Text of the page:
There was this trailer out by the beach in San Francisco where folk-pop fixture Sonny Smith used to record all his music. He recently told me the rig's gone now, but I still imagine him holed up inside, putting all the voices in his head to an acoustic guitar as the waves break off in the distance. In the same way that certain sleeping bags will always smell like campfire, Smith's songs carry a permanent whiff of urban beach bum. They're beautifully rustic numbers, roughly polished and sun-kissed even when the subject turns melancholy. Smith's voice has a lackadaisical quality that makes this playwright, artist, filmmaker, and musician sound like more of a slacker than his track record reveals.
After releasing various solo records, a short film, and one-act plays, Smith embarked on his most ambitious mission, his 100 Records project, in 2009. For that one, he created fake bands populated by talented scenesters in the San Francisco garage and folk worlds—including Thee Oh Sees' John Dwyer, the Fresh & Only's Tim Cohen, and Ty Segall. Those fantasy acts recorded real Mexican punk, sci-fi country, spoken-word, and doo-wop singles written by Smith. He also paired up with renowned visual artists, Chris Johanson and Rex Ray among them, to create album covers for the 7-inches. It was a massive undertaking that became a traveling gallery show involving a handmade jukebox. While Smith didn't technically hit 100 fleshed-out songs on the mark, he nonetheless proved that his magical storytelling ability isn't bookended by genre.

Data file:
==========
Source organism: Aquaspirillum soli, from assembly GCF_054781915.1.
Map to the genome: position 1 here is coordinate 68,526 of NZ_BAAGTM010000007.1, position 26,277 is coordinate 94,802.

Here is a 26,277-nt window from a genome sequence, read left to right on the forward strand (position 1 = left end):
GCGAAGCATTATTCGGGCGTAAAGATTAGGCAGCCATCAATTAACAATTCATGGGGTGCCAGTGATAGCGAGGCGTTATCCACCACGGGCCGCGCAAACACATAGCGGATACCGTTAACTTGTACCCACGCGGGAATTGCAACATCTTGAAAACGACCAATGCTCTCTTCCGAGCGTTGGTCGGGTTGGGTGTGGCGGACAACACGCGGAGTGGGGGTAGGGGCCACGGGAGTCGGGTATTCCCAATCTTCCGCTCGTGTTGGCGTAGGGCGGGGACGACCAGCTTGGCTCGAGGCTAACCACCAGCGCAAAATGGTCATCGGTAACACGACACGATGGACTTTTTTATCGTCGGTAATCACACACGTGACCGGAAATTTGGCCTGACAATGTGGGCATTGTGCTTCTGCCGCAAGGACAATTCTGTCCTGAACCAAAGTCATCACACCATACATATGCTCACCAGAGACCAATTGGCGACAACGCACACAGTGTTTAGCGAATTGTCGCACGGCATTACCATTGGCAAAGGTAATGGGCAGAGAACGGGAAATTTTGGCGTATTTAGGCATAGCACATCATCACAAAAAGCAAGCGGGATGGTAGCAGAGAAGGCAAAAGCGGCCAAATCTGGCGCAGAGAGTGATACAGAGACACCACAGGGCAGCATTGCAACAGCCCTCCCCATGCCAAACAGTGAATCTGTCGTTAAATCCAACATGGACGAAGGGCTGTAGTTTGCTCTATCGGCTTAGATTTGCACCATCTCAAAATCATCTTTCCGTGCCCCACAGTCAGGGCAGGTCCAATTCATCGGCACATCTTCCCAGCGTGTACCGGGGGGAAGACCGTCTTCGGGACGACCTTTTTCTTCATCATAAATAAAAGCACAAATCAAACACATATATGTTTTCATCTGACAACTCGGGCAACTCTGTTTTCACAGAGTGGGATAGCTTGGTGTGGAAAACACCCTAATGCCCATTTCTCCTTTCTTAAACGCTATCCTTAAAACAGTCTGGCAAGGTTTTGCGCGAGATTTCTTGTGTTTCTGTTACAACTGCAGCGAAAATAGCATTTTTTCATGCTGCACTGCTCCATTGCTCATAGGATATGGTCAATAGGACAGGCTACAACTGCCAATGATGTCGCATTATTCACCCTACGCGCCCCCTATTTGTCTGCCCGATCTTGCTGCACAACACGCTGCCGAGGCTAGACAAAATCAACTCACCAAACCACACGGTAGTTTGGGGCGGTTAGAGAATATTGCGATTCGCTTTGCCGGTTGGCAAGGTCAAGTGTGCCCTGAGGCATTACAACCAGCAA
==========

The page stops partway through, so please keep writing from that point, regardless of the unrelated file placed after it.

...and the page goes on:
Outside the gallery, you can follow Smith with his Sonny & the Sunsets posse as they make it feel like summer at an AM radio station year round. Their latest release, Hit After Hit, has a warm 1960s glow and a wry lyrical sensibility. "I Wanna Do It" is the ultimate bonfire theme, about swimming in lust and the ocean, while "The Bad Energy from LA Is Killing Me" is an instrumental trip down a psychedelic thoroughfare. My favorite anthem on this collection of Hits, though, is the bouncy ballad "Pretend You Love Me," where smartassness becomes a bit wistful inside Smith's beach-bum Babylon.